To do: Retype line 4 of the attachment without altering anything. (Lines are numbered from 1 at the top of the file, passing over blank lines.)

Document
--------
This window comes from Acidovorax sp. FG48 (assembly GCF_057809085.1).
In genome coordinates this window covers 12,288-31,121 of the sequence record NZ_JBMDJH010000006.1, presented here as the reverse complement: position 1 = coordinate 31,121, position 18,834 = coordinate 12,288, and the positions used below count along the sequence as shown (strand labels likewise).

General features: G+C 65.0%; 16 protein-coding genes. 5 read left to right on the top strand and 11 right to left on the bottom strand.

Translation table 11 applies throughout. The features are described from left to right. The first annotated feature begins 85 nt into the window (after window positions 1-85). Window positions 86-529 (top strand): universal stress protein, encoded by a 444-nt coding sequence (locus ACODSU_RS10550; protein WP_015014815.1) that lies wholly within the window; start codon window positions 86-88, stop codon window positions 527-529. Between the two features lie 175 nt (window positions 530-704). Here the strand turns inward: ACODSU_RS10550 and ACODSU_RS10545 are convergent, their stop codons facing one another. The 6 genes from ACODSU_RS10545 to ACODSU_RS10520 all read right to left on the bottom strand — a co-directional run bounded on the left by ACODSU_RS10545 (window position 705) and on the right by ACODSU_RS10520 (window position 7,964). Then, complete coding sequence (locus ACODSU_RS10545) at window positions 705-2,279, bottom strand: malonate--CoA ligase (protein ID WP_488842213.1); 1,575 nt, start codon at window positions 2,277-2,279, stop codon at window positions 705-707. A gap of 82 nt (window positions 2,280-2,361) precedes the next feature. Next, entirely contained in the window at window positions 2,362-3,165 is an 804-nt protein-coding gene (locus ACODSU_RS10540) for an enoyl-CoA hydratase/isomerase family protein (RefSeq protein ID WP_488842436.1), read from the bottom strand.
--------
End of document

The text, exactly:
Translation table 11 applies throughout. The features are described from left to right. The first annotated feature begins 85 nt into the window (after window positions 1-85). Window positions 86-529 (top strand): universal stress protein, encoded by a 444-nt coding sequence (locus ACODSU_RS10550; protein WP_015014815.1) that lies wholly within the window; start codon window positions 86-88, stop codon window positions 527-529. Between the two features lie 175 nt (window positions 530-704). Here the strand turns inward: ACODSU_RS10550 and ACODSU_RS10545 are convergent, their stop codons facing one another. The 6 genes from ACODSU_RS10545 to ACODSU_RS10520 all read right to left on the bottom strand — a co-directional run bounded on the left by ACODSU_RS10545 (window position 705) and on the right by ACODSU_RS10520 (window position 7,964). Then, complete coding sequence (locus ACODSU_RS10545) at window positions 705-2,279, bottom strand: malonate--CoA ligase (protein ID WP_488842213.1); 1,575 nt, start codon at window positions 2,277-2,279, stop codon at window positions 705-707. A gap of 82 nt (window positions 2,280-2,361) precedes the next feature. Next, entirely contained in the window at window positions 2,362-3,165 is an 804-nt protein-coding gene (locus ACODSU_RS10540) for an enoyl-CoA hydratase/isomerase family protein (RefSeq protein ID WP_488842436.1), read from the bottom strand.